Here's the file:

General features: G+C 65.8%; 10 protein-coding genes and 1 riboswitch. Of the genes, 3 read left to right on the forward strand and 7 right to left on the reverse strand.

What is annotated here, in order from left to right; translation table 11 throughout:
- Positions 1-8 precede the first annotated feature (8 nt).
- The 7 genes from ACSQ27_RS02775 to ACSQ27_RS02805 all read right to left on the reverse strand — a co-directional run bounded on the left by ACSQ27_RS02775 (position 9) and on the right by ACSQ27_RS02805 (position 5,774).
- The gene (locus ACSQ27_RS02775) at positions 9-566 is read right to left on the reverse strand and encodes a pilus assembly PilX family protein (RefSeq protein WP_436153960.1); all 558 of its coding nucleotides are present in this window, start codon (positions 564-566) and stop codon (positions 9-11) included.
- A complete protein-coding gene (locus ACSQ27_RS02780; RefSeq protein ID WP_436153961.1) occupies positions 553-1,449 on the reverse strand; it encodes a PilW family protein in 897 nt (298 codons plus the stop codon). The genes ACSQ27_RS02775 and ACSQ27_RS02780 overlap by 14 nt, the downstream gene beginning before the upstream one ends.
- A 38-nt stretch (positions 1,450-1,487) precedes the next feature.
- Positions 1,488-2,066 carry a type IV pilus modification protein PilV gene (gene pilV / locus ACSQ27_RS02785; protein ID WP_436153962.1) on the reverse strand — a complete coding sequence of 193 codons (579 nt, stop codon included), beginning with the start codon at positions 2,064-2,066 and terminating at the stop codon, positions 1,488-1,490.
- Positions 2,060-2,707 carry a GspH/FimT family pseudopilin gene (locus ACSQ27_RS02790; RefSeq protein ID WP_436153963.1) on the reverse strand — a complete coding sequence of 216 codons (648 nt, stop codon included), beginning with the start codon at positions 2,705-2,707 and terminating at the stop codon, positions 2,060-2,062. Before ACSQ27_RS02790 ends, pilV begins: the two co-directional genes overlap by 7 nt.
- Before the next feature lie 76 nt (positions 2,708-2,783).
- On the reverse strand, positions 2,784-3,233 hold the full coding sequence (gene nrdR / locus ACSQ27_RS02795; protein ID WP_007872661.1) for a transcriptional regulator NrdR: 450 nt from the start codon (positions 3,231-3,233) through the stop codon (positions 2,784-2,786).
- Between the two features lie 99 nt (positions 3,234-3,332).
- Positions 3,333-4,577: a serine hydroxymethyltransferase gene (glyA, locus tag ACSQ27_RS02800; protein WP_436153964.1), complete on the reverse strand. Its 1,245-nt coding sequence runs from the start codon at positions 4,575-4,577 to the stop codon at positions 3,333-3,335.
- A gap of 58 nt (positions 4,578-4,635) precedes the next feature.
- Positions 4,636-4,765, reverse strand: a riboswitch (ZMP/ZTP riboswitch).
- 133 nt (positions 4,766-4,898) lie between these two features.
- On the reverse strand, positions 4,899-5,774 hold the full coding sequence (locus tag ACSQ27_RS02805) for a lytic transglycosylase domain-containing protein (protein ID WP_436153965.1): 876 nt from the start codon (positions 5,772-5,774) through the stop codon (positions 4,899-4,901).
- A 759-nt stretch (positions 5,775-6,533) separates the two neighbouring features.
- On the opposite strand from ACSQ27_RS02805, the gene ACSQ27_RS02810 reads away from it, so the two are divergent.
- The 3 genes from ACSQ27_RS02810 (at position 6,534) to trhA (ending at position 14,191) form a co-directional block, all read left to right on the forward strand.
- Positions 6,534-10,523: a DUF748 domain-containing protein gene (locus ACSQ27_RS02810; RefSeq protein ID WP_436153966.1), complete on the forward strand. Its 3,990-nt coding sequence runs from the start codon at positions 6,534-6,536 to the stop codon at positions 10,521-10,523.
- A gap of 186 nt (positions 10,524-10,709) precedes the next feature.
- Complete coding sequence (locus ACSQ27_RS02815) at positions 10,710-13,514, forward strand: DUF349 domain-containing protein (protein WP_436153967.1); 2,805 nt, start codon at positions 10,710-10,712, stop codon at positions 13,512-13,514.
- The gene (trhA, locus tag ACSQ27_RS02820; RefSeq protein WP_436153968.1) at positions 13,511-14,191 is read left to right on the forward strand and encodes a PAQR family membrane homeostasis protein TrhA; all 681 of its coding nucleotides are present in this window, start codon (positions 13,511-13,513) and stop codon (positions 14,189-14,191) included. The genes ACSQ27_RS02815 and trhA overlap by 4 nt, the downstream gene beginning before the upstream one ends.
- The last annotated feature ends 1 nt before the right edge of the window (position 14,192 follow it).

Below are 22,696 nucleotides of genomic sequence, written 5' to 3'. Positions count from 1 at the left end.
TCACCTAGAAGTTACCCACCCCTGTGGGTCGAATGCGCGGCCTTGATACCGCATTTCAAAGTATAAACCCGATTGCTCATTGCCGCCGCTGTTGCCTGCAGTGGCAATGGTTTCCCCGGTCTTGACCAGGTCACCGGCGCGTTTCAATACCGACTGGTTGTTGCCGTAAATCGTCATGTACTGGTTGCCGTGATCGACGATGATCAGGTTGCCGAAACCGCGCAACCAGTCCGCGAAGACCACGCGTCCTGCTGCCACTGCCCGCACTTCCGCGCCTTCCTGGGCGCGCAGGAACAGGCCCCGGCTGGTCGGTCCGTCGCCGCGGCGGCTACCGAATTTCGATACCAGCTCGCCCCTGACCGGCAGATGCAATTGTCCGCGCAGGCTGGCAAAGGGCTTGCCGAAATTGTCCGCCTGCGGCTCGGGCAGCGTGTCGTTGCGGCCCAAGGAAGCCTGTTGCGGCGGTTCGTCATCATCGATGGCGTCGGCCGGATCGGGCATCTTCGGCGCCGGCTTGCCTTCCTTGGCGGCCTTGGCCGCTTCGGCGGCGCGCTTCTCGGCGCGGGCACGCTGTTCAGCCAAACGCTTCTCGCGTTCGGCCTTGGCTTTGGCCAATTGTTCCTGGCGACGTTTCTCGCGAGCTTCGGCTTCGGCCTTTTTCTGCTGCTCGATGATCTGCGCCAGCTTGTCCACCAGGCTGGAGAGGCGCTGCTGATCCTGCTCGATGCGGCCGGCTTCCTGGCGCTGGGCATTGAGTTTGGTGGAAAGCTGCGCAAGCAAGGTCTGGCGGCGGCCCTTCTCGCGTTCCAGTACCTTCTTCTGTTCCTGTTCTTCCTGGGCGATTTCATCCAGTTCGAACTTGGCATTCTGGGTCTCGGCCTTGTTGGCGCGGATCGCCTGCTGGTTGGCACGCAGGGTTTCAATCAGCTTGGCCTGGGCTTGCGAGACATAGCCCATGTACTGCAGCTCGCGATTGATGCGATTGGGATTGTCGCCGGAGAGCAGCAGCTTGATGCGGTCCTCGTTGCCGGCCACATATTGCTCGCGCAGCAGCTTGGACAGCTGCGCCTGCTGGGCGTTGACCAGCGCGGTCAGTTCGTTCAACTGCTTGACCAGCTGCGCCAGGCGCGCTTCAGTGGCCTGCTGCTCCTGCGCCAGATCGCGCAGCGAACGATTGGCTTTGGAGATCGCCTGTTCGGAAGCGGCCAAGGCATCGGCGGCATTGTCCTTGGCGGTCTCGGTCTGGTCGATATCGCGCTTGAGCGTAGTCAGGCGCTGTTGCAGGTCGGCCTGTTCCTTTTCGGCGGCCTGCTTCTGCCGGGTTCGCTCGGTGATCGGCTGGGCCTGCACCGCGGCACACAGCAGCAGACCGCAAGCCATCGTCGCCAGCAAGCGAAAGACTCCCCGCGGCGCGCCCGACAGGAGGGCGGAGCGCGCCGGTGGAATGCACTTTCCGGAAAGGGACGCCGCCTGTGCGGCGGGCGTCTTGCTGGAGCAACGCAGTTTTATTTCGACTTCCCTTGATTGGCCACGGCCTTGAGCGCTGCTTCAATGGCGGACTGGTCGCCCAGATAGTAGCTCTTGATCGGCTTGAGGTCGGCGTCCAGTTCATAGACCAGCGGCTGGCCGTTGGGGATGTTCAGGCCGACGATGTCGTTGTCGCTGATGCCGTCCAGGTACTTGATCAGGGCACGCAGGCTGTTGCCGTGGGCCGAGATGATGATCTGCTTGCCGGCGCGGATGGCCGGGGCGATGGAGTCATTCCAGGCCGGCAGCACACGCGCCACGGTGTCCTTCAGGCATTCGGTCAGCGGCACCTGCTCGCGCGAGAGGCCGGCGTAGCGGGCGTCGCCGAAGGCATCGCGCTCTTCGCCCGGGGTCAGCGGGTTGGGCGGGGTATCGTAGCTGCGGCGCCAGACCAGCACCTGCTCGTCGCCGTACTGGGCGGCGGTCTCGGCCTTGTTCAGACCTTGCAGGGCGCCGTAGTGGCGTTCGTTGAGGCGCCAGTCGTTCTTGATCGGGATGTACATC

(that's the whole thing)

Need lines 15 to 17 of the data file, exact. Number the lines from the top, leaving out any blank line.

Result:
- Positions 4,636-4,765, reverse strand: a riboswitch (ZMP/ZTP riboswitch).
- 133 nt (positions 4,766-4,898) lie between these two features.
- On the reverse strand, positions 4,899-5,774 hold the full coding sequence (locus tag ACSQ27_RS02805) for a lytic transglycosylase domain-containing protein (protein ID WP_436153965.1): 876 nt from the start codon (positions 5,772-5,774) through the stop codon (positions 4,899-4,901).